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The rural housing questionCommunity and planning in Britain's countrysides$
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Madhu Satsangi

Print publication date: 2010

Print ISBN-13: 9781847423856

Published to Policy Press Scholarship Online: March 2012

DOI: 10.1332/policypress/9781847423856.001.0001

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Planning and affordable rural housing

Planning and affordable rural housing

Chapter:
(p.125) Twelve Planning and affordable rural housing
Source:
The rural housing question
Author(s):

Madhu Satsangi

Nick Gallent

Mark Bevan

Publisher:
Policy Press
DOI:10.1332/policypress/9781847423856.003.0012

This chapter focuses on planning and affordable rural housing. One of the important tactical solutions to the shortage of reasonably priced housing is the use of the planning system to procure affordable homes through development control. And an obvious answer to the basic question of how affordable housing should be provided is through some sort of subsidy on construction cost, whether the land to be built on is in private or public hands. In effect, part of the government's welfare spending was focused on the provision of affordable homes. This was the norm of the twentieth century, with the state using taxpayers' money to build public housing. However, in the later decades of the twentieth century, political support for this approach drained away because it was argued that full-cost subsidy for house-building by the public sector was an inefficient means of providing cheaper housing. Also, because land costs can account for a significant proportion of total build costs, it was believed that switching to land subsidy could be a means of reducing the burden on taxpayers while achieving the same level of affordability. Before discussing how this approach has been achieved and its success, the chapter first discusses the evolution of this approach and its origins, which were rooted with those of the planning system itself.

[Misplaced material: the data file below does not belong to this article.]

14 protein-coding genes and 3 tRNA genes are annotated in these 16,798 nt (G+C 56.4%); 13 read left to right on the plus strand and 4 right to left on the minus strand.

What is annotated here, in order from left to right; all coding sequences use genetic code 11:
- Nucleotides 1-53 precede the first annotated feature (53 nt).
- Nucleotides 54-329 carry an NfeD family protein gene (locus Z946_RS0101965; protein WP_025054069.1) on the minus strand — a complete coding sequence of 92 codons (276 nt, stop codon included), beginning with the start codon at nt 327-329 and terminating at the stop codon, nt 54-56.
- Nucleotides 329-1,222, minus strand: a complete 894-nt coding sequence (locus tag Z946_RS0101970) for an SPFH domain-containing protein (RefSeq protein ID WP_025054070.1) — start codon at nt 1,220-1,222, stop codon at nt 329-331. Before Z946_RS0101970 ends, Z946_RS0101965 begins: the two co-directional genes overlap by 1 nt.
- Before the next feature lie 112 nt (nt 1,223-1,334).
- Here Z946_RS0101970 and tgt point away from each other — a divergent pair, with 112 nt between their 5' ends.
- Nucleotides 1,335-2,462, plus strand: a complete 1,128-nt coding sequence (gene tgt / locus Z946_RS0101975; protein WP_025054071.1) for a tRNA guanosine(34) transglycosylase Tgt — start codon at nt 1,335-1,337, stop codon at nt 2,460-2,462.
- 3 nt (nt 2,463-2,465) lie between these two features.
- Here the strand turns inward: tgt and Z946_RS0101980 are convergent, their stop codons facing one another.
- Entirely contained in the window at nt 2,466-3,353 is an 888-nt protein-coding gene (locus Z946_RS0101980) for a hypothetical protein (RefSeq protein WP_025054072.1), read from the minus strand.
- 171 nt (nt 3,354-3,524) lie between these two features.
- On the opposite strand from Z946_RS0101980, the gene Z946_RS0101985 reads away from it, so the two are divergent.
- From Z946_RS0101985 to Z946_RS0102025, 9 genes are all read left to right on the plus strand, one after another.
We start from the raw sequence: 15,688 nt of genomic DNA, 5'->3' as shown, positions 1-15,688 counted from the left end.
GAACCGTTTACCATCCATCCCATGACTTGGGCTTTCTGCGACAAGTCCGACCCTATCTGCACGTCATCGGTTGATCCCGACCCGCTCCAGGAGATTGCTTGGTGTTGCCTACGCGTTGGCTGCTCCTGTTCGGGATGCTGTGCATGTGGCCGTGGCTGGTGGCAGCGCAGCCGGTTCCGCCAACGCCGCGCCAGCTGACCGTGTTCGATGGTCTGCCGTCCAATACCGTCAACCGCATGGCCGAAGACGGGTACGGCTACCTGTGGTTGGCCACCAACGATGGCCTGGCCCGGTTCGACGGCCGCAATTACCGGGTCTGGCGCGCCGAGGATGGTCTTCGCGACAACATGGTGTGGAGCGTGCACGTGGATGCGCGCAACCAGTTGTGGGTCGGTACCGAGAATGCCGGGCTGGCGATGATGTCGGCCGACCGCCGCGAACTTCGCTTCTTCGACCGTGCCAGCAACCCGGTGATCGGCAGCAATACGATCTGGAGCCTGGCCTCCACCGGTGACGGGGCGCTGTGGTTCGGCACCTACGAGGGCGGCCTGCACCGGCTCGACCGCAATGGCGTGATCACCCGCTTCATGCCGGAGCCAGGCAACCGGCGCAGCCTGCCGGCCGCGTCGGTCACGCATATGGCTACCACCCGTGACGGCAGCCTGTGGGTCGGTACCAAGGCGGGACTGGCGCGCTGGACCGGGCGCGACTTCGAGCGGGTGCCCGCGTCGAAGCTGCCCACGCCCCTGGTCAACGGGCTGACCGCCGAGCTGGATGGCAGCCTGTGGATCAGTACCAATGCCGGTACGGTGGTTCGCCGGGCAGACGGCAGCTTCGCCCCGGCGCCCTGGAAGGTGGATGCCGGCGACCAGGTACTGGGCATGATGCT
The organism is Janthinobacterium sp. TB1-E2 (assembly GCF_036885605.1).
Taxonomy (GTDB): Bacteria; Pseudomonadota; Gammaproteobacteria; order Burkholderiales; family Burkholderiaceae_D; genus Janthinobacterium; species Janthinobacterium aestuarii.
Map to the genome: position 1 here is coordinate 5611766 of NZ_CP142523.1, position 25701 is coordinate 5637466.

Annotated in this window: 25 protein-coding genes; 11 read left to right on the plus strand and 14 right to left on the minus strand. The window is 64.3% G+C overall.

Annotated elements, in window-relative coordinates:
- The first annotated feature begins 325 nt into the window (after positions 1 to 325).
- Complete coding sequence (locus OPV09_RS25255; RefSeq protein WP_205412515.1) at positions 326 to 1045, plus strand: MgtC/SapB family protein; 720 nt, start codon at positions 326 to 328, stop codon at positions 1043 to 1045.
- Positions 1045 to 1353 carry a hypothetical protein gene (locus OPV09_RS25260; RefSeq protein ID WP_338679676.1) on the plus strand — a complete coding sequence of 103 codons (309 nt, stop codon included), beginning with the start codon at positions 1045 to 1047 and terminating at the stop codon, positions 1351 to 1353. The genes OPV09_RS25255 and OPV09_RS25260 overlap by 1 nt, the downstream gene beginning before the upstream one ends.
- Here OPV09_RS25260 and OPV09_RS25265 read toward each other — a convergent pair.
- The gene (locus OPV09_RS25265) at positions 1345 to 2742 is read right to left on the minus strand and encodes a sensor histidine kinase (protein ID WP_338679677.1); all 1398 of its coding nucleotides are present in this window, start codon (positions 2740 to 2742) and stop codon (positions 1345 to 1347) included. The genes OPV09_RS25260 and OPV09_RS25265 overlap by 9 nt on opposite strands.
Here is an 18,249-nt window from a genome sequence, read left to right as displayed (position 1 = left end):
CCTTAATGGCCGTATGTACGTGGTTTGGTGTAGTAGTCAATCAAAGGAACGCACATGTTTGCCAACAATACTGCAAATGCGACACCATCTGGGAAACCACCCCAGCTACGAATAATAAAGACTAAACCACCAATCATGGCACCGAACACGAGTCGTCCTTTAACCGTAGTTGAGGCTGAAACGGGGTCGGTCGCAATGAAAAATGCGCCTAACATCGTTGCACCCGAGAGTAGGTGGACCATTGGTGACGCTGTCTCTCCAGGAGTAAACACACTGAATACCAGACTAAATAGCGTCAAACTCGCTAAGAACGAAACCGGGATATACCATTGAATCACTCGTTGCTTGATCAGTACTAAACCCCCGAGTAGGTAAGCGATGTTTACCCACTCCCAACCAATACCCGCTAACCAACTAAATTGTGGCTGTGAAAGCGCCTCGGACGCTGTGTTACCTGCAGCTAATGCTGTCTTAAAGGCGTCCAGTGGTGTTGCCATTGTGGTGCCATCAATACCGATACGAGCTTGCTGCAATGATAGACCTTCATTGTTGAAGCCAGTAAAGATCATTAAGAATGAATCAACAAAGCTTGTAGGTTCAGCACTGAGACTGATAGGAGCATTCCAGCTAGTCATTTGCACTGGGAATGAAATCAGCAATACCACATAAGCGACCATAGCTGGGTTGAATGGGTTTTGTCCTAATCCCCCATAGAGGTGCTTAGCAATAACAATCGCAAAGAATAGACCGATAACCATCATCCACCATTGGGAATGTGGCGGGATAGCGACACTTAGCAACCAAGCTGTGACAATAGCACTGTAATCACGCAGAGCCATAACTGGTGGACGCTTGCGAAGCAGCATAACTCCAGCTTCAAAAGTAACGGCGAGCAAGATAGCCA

Keywords:   planning system, affordable rural housing, building subsidies, land subsidies

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